Dogs serve in the military, work with police and assist the disabled, and have been by our side for thousands of years serving as companions and loyal friends. We love them. They love us in return. VOA’s Rosanne Skirble reports on a new study that looks at the bio-chemical bond that cements that human-canine connection.
Video

Video Ukrainian Volunteers Search for Bodies of Missing Soldiers

As the cease-fire becomes more fragile in eastern Ukraine, a team of volunteer body collectors travels to the small village of Savur Mohyla in the what pro-Russian separatists call the Donetsk Peoples Republic - to retrieve bodies of fallen Ukrainian servicemen from rebel-held territories. Adam Bailes traveled with the team and has this report.
Video

Video Xenophobic Violence Sweeps South Africa

South Africa, long a haven for African immigrants, has been experiencing the worst xenophobic violence in years, with at least five people killed and hundreds displaced in recent weeks. From Johannesburg, VOA’s Anita Powell brings us this report.
Video

Video Sierra Leone President Koroma Bemoans Ebola Impact on Economy

In an interview with VOA's Shaka Ssali on Wednesday, President Ernest Koroma said the outbreak undermined his government’s efforts to boost and restructure the economy after years of civil war.
Video

Video Protester Lands Gyrocopter on Capitol Lawn

A 61-year-old mailman from Florida landed a small aircraft on the Capitol lawn in Washington to bring attention to campaign finance reform and what he says is government corruption. Wednesday's incident was one in a string of security breaches on U.S. government property. Zlatica Hoke reports the gyrocopter landing violated a no-fly zone.
Video

Video Apollo 13, NASA's 'Successful Failure,' Remembered

The Apollo 13 mission in 1970 was supposed to be NASA's third manned trip to the moon, but it became much more. On the flight's 45th anniversary, astronauts and flight directors gathered at Chicago's Adler Planetarium to talk about how the aborted mission changed manned spaceflight and continues to influence space exploration today. VOA’s Kane Farabaugh reports.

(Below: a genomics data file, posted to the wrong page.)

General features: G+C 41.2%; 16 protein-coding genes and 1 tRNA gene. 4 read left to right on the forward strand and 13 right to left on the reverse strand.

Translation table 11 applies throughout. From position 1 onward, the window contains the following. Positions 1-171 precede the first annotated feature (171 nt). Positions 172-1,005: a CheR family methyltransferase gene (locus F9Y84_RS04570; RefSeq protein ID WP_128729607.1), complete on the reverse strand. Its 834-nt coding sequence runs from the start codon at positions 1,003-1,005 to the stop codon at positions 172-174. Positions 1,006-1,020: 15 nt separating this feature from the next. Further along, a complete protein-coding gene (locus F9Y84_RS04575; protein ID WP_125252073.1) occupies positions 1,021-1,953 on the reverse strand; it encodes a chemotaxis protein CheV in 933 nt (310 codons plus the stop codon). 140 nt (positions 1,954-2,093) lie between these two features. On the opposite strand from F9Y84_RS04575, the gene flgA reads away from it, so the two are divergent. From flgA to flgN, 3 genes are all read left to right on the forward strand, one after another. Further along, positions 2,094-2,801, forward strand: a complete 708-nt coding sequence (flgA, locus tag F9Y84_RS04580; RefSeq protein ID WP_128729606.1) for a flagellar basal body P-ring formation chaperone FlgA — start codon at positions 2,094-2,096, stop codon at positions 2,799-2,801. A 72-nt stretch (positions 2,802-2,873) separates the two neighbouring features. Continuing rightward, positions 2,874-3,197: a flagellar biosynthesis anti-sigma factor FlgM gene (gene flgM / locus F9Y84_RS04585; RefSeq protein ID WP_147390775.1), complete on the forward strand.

Video

Video Badly Burned Ukrainian Boy Bravely Fights Back

A 9-year-old Ukrainian boy has returned to his native country after intensive treatment in the United States for life-threatening burns. Volodia Bubela, burned in a house fire almost a year ago, battled back at a Boston hospital, impressing doctors with his bravery. Faith Lapidus narrates this report from VOA's Tetiana Kharchenko.
Video

Video US Maternity Leave Benefits Much Less Than Many Countries

It was almost 20 years ago that representatives of 189 countries met at a UN conference in Beijing and adopted a plan of action to achieve gender equality around the world. Now, two decades later, the University of California Los Angeles World Policy Analysis Center has issued a report examining what the Beijing Platform for Action has achieved. From Los Angeles, Elizabeth Lee has more.
Video

Video Endangered Hawaiian Birds Get Second Chance

Of the world's nearly 9,900 bird species, 13 percent are threatened with extinction, according to BirdLife International. Among them are two Hawaiian honeycreepers - tiny birds that live in the forest canopy, and, as the name implies, survive on nectar from tropical flowers. Scientists at the San Diego Zoo report they have managed to hatch half a dozen of their chicks in captivity, raising hopes that the birds will flutter back from the brink of extinction. VOA’s George Putic reports.
Video

Video Exhibit Brings Renaissance Master Out of the Shadows

The National Gallery of Art in Washington has raised the curtain on one of the most intriguing painters of the High Renaissance. Mostly ignored after his death in the early 1500s, Italian master Piero di Cosimo is now claiming his place alongside the best-known artists of the period. VOA’s Ardita Dunellari reports.
Video

Video Sidemen to Famous Blues Artists Record Their Own CD

Legendary blues singer BB King was briefly hospitalized last week and the 87-year-old “King of the Blues” may not be touring much anymore. But some of the musicians who have played with him and other blues legends have now released their own CD in an attempt to pass the torch to younger fans... and put their own talents out front as well. VOA’s Greg Flakus has followed this project over the past year and filed this report from Houston.
Video

Video Iran-Saudi Rivalry Is Stoking Conflict in Yemen

Iran has proposed a peace plan to end the conflict in Yemen, but the idea has received little support from regional rivals like Saudi Arabia. They accuse Tehran of backing the Houthi rebels, who have forced Yemen’s president to flee to Riyadh, and have taken over swaths of Yemen. As Henry Ridgwell reports for VOA, analysts say the conflict is being fueled by the Sunni-Shia rivalry between the two regional powers.

VOA Blogs